Meal planning. Do it.
Do you guys have any idea how much easier life is when you’ve planned your meals out for the week? When you know what days you’re cooking which recipes, and all the shopping is done at once? I had forgotten. One of the items on my self-improvement 2011 plan (does that sound better or worse than new years resolutions?) is to plan my meals for each week and get the shopping done for those meals only once a week, thus saving money and eating less crap. It’s been super easy so far, since I’ve just been cooking from one cookbook a week. In the past, when I’ve tried meal planning, I’ve gone into overachiever mode and used 3 cookbooks at once. This doesn’t work for me. I get too scatterbrained. So I just try to remember that I’ll have all these cookbooks forever (hopefully), therefore no need to try to cook from them all in one week. Finally, it’s been made even easier because there is a 12 week cookbook challenge going on over at the Post Punk Kitchen. I have 8 of the 10 cookbooks (there are 2 freebie weeks), and with lots of other people cooking from the same books, I have double the motivation. This week we are cooking from Appetite for Reduction, which I just got about a week ago. However! I had started the week before with 30 Minute Vegan, so I’m gonna show you that stuff now. Next week you’ll get the AFR photos.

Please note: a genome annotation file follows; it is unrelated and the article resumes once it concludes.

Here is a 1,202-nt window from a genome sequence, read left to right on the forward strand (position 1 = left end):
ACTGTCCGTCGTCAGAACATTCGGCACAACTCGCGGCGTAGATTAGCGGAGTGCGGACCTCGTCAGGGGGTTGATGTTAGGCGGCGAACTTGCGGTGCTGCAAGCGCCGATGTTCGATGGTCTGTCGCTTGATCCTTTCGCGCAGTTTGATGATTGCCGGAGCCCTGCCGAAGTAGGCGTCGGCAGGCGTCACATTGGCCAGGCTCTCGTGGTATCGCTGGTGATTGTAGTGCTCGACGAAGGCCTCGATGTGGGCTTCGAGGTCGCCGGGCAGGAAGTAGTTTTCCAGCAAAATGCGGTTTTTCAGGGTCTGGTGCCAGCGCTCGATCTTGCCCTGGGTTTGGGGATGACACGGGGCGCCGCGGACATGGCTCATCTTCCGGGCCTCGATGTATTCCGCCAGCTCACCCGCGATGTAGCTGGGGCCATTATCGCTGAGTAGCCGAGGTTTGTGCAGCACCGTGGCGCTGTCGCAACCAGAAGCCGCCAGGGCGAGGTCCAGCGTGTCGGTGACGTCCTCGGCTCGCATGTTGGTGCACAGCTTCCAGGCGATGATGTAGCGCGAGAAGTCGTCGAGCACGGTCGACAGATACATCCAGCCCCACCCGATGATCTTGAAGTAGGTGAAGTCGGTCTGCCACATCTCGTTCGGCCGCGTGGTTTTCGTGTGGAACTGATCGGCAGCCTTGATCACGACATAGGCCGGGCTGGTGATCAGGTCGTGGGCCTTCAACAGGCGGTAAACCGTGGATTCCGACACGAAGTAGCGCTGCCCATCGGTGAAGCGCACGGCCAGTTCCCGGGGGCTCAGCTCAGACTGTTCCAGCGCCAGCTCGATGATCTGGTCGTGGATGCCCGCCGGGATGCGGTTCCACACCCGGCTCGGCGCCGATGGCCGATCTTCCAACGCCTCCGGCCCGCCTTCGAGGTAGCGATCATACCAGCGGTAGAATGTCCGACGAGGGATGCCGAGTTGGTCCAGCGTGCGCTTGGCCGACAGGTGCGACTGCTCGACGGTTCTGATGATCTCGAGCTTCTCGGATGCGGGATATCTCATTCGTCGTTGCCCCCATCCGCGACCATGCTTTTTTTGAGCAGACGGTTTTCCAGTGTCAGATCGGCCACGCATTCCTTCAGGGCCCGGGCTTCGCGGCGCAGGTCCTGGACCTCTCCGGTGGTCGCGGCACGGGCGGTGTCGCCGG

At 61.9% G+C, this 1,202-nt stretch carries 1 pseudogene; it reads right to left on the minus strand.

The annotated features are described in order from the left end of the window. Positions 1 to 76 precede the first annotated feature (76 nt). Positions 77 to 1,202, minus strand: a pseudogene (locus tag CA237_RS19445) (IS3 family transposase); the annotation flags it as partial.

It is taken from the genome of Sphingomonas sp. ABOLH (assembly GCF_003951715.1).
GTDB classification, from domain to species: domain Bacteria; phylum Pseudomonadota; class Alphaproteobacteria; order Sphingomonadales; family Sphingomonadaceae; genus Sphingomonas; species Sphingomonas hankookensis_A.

Without further ado:
I made this cucumber dressing for salads throughout the week. I liked the flavor, but…I don’t know. I wasn’t crazy about it. It’s super low-fat, so it just sort of flavored the salad without coating anything. Definitely odd. I’d use it as a sauce for a grain though, something that could soak it up. It’s also possible that I screwed it up because it calls for soy yogurt and when I opened mine up, it was all moldy, so I substituted a mixture of Vegenaise and almond milk (yeah, I know). The world may never know. Anyway, the combination of mint and cilantro was pretty rad. It’s funny how much I used to hate cilantro. Now it’s no big deal. I’ve gone through almost 2 bunches in as many weeks. Taste bud mysteries!
I made this herbed almond pate for lunches (since I was just starting out and wouldn’t have leftovers for a couple of days). It was rather nice! Next time I would add less fresh ginger, because that flavor sort of took over everything else. Also, I’ll add my water to the food processor gradually, because I had forgotten how my processor likes to explode when there’s a bunch of water in it. I hate messes.
White bean-terragon soup. Delicious. This book certainly uses a lot of fresh ginger…in one week I depleted my entire supply that I’ve had for months. It was perfect in this soup though. My only complaint with this one is that it was majorly salty. I had to add a bunch of water to it. It calls for a bunch of veggie broth and then 3 Tbsp of soy sauce, so next time I’ll leave out the soy sauce, or just add it gradually, tasting as I go.